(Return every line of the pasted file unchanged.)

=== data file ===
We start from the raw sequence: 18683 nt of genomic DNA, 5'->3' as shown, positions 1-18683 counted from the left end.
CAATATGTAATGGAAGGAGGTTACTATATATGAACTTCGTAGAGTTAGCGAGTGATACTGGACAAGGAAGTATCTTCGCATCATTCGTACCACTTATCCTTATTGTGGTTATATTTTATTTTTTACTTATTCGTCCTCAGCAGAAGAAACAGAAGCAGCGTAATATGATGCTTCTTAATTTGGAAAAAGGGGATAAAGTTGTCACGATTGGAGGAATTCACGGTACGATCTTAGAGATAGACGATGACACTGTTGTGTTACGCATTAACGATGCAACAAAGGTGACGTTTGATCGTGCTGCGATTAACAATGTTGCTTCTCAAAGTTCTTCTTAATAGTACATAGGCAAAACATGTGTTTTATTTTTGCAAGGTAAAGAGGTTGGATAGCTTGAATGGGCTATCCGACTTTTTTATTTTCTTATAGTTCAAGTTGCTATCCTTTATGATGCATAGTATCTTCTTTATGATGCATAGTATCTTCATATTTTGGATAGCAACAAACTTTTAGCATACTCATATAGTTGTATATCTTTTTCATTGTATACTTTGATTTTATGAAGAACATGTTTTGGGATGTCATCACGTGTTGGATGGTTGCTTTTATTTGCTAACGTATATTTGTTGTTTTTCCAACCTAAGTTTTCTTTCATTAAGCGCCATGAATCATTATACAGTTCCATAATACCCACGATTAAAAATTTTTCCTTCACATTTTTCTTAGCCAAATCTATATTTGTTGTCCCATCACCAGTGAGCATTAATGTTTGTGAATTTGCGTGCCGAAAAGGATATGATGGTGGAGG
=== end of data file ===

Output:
We start from the raw sequence: 18683 nt of genomic DNA, 5'->3' as shown, positions 1-18683 counted from the left end.
CAATATGTAATGGAAGGAGGTTACTATATATGAACTTCGTAGAGTTAGCGAGTGATACTGGACAAGGAAGTATCTTCGCATCATTCGTACCACTTATCCTTATTGTGGTTATATTTTATTTTTTACTTATTCGTCCTCAGCAGAAGAAACAGAAGCAGCGTAATATGATGCTTCTTAATTTGGAAAAAGGGGATAAAGTTGTCACGATTGGAGGAATTCACGGTACGATCTTAGAGATAGACGATGACACTGTTGTGTTACGCATTAACGATGCAACAAAGGTGACGTTTGATCGTGCTGCGATTAACAATGTTGCTTCTCAAAGTTCTTCTTAATAGTACATAGGCAAAACATGTGTTTTATTTTTGCAAGGTAAAGAGGTTGGATAGCTTGAATGGGCTATCCGACTTTTTTATTTTCTTATAGTTCAAGTTGCTATCCTTTATGATGCATAGTATCTTCTTTATGATGCATAGTATCTTCATATTTTGGATAGCAACAAACTTTTAGCATACTCATATAGTTGTATATCTTTTTCATTGTATACTTTGATTTTATGAAGAACATGTTTTGGGATGTCATCACGTGTTGGATGGTTGCTTTTATTTGCTAACGTATATTTGTTGTTTTTCCAACCTAAGTTTTCTTTCATTAAGCGCCATGAATCATTATACAGTTCCATAATACCCACGATTAAAAATTTTTCCTTCACATTTTTCTTAGCCAAATCTATATTTGTTGTCCCATCACCAGTGAGCATTAATGTTTGTGAATTTGCGTGCCGAAAAGGATATGATGGTGGAGG